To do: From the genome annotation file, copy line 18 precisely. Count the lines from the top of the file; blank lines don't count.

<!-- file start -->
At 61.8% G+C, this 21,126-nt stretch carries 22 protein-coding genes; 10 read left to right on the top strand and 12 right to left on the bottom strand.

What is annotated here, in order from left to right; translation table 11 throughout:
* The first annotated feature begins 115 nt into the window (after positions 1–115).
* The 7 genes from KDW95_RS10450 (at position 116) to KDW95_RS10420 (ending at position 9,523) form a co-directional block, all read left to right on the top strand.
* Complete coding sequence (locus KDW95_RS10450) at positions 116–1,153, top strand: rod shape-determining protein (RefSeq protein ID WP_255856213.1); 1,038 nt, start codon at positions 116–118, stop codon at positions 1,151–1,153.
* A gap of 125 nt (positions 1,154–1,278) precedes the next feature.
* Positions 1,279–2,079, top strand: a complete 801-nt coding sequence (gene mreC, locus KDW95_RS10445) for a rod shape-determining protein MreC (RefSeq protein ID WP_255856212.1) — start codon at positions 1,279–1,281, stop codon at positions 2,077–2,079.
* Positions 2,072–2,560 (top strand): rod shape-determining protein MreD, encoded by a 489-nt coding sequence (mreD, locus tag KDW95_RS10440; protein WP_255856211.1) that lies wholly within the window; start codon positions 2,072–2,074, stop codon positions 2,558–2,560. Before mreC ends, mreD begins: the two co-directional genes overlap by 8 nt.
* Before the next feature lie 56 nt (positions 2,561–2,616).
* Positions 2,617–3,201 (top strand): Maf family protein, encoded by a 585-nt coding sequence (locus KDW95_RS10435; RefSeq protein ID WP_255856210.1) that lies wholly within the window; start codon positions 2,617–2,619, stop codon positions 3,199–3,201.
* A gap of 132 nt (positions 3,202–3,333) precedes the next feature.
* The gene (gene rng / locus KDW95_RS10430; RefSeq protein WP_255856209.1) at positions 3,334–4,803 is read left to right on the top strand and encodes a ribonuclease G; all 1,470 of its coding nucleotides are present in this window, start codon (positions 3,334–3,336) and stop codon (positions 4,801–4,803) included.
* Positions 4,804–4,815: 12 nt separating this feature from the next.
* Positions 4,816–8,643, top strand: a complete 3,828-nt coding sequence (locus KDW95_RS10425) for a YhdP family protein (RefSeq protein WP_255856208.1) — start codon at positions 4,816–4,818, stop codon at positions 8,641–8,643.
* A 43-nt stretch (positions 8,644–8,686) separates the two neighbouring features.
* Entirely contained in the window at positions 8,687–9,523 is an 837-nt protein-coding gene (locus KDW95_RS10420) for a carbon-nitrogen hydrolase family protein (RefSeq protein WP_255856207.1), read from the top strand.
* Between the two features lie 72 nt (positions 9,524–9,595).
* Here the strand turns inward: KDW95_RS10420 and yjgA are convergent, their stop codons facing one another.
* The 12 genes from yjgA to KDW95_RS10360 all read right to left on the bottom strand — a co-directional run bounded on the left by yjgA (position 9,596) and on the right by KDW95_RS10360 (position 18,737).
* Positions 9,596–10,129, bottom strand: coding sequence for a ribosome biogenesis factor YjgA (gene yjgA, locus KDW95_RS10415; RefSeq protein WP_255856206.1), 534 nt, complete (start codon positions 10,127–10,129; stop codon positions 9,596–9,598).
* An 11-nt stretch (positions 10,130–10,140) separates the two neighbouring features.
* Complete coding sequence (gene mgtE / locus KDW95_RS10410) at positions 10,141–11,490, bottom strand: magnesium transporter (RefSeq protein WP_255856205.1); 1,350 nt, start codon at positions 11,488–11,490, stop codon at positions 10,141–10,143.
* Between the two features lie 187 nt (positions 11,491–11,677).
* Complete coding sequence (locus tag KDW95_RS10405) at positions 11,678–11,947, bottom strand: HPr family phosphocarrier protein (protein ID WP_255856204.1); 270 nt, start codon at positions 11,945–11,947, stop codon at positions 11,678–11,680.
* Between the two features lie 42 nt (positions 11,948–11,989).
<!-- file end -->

* Here the strand turns inward: KDW95_RS10420 and yjgA are convergent, their stop codons facing one another.